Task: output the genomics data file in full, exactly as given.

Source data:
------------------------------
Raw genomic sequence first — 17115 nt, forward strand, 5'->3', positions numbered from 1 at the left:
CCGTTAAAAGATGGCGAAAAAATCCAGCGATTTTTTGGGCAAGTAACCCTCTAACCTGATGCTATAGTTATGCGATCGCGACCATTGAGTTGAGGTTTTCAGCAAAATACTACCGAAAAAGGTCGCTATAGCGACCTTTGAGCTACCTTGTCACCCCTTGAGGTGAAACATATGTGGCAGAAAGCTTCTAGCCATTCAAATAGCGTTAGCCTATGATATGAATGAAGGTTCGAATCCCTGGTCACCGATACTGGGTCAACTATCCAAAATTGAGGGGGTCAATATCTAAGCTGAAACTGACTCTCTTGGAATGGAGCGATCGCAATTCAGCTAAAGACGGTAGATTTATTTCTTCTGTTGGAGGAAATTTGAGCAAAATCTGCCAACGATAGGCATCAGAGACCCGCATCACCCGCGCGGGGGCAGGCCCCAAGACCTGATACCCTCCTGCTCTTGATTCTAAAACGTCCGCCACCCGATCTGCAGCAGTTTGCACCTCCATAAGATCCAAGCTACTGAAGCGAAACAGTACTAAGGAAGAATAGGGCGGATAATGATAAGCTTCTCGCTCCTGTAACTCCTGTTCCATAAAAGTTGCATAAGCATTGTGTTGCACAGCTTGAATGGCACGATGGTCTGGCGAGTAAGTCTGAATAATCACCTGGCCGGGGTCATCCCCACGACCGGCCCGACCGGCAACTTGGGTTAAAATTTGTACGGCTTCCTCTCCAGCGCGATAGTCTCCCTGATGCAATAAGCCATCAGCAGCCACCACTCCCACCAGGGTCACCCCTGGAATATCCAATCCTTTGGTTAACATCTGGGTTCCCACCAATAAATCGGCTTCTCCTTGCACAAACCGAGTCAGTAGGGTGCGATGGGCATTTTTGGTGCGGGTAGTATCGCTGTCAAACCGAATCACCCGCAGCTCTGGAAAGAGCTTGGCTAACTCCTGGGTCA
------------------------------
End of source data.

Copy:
Raw genomic sequence first — 17115 nt, forward strand, 5'->3', positions numbered from 1 at the left:
CCGTTAAAAGATGGCGAAAAAATCCAGCGATTTTTTGGGCAAGTAACCCTCTAACCTGATGCTATAGTTATGCGATCGCGACCATTGAGTTGAGGTTTTCAGCAAAATACTACCGAAAAAGGTCGCTATAGCGACCTTTGAGCTACCTTGTCACCCCTTGAGGTGAAACATATGTGGCAGAAAGCTTCTAGCCATTCAAATAGCGTTAGCCTATGATATGAATGAAGGTTCGAATCCCTGGTCACCGATACTGGGTCAACTATCCAAAATTGAGGGGGTCAATATCTAAGCTGAAACTGACTCTCTTGGAATGGAGCGATCGCAATTCAGCTAAAGACGGTAGATTTATTTCTTCTGTTGGAGGAAATTTGAGCAAAATCTGCCAACGATAGGCATCAGAGACCCGCATCACCCGCGCGGGGGCAGGCCCCAAGACCTGATACCCTCCTGCTCTTGATTCTAAAACGTCCGCCACCCGATCTGCAGCAGTTTGCACCTCCATAAGATCCAAGCTACTGAAGCGAAACAGTACTAAGGAAGAATAGGGCGGATAATGATAAGCTTCTCGCTCCTGTAACTCCTGTTCCATAAAAGTTGCATAAGCATTGTGTTGCACAGCTTGAATGGCACGATGGTCTGGCGAGTAAGTCTGAATAATCACCTGGCCGGGGTCATCCCCACGACCGGCCCGACCGGCAACTTGGGTTAAAATTTGTACGGCTTCCTCTCCAGCGCGATAGTCTCCCTGATGCAATAAGCCATCAGCAGCCACCACTCCCACCAGGGTCACCCCTGGAATATCCAATCCTTTGGTTAACATCTGGGTTCCCACCAATAAATCGGCTTCTCCTTGCACAAACCGAGTCAGTAGGGTGCGATGGGCATTTTTGGTGCGGGTAGTATCGCTGTCAAACCGAATCACCCGCAGCTCTGGAAAGAGCTTGGCTAACTCCTGGGTCA